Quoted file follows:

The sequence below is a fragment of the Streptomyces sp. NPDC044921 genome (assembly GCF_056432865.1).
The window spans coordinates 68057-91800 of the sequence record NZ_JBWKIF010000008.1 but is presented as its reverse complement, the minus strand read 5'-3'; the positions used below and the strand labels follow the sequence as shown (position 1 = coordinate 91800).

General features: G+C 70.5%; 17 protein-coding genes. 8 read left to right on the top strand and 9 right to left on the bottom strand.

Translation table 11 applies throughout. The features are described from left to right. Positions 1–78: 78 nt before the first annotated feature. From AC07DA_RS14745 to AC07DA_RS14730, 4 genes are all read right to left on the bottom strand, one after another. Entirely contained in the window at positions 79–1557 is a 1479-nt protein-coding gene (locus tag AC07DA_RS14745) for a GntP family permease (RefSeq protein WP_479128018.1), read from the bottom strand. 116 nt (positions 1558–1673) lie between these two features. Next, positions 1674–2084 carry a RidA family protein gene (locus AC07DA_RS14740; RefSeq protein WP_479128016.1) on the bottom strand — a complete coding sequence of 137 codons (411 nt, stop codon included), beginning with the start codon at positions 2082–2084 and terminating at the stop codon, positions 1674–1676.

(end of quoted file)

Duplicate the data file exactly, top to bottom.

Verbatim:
The sequence below is a fragment of the Streptomyces sp. NPDC044921 genome (assembly GCF_056432865.1).
The window spans coordinates 68057-91800 of the sequence record NZ_JBWKIF010000008.1 but is presented as its reverse complement, the minus strand read 5'-3'; the positions used below and the strand labels follow the sequence as shown (position 1 = coordinate 91800).

General features: G+C 70.5%; 17 protein-coding genes. 8 read left to right on the top strand and 9 right to left on the bottom strand.

Translation table 11 applies throughout. The features are described from left to right. Positions 1–78: 78 nt before the first annotated feature. From AC07DA_RS14745 to AC07DA_RS14730, 4 genes are all read right to left on the bottom strand, one after another. Entirely contained in the window at positions 79–1557 is a 1479-nt protein-coding gene (locus tag AC07DA_RS14745) for a GntP family permease (RefSeq protein WP_479128018.1), read from the bottom strand. 116 nt (positions 1558–1673) lie between these two features. Next, positions 1674–2084 carry a RidA family protein gene (locus AC07DA_RS14740; RefSeq protein WP_479128016.1) on the bottom strand — a complete coding sequence of 137 codons (411 nt, stop codon included), beginning with the start codon at positions 2082–2084 and terminating at the stop codon, positions 1674–1676.